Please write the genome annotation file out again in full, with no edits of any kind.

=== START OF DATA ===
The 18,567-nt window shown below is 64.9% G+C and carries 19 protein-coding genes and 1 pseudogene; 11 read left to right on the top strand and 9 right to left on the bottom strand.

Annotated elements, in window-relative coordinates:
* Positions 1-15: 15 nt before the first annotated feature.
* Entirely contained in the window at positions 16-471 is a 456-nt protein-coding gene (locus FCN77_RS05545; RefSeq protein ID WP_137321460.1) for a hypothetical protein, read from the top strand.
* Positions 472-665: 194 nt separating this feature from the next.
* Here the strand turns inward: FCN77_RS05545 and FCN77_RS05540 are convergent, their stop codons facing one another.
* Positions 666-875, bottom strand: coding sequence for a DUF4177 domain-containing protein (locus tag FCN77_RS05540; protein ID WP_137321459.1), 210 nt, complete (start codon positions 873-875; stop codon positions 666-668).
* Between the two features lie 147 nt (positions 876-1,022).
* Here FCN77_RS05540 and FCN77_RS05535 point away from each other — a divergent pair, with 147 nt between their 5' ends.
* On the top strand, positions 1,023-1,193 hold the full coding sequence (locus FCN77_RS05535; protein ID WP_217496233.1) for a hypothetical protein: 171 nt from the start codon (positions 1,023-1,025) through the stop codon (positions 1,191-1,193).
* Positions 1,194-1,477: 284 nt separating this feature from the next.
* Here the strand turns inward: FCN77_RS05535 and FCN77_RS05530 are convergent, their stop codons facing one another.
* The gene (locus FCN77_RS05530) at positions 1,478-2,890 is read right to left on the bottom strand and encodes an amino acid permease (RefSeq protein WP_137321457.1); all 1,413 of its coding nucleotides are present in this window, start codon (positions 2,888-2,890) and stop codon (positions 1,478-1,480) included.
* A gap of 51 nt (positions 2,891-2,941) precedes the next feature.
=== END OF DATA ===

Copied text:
The 18,567-nt window shown below is 64.9% G+C and carries 19 protein-coding genes and 1 pseudogene; 11 read left to right on the top strand and 9 right to left on the bottom strand.

Annotated elements, in window-relative coordinates:
* Positions 1-15: 15 nt before the first annotated feature.
* Entirely contained in the window at positions 16-471 is a 456-nt protein-coding gene (locus FCN77_RS05545; RefSeq protein ID WP_137321460.1) for a hypothetical protein, read from the top strand.
* Positions 472-665: 194 nt separating this feature from the next.
* Here the strand turns inward: FCN77_RS05545 and FCN77_RS05540 are convergent, their stop codons facing one another.
* Positions 666-875, bottom strand: coding sequence for a DUF4177 domain-containing protein (locus tag FCN77_RS05540; protein ID WP_137321459.1), 210 nt, complete (start codon positions 873-875; stop codon positions 666-668).
* Between the two features lie 147 nt (positions 876-1,022).
* Here FCN77_RS05540 and FCN77_RS05535 point away from each other — a divergent pair, with 147 nt between their 5' ends.
* On the top strand, positions 1,023-1,193 hold the full coding sequence (locus FCN77_RS05535; protein ID WP_217496233.1) for a hypothetical protein: 171 nt from the start codon (positions 1,023-1,025) through the stop codon (positions 1,191-1,193).
* Positions 1,194-1,477: 284 nt separating this feature from the next.
* Here the strand turns inward: FCN77_RS05535 and FCN77_RS05530 are convergent, their stop codons facing one another.
* The gene (locus FCN77_RS05530) at positions 1,478-2,890 is read right to left on the bottom strand and encodes an amino acid permease (RefSeq protein WP_137321457.1); all 1,413 of its coding nucleotides are present in this window, start codon (positions 2,888-2,890) and stop codon (positions 1,478-1,480) included.
* A gap of 51 nt (positions 2,891-2,941) precedes the next feature.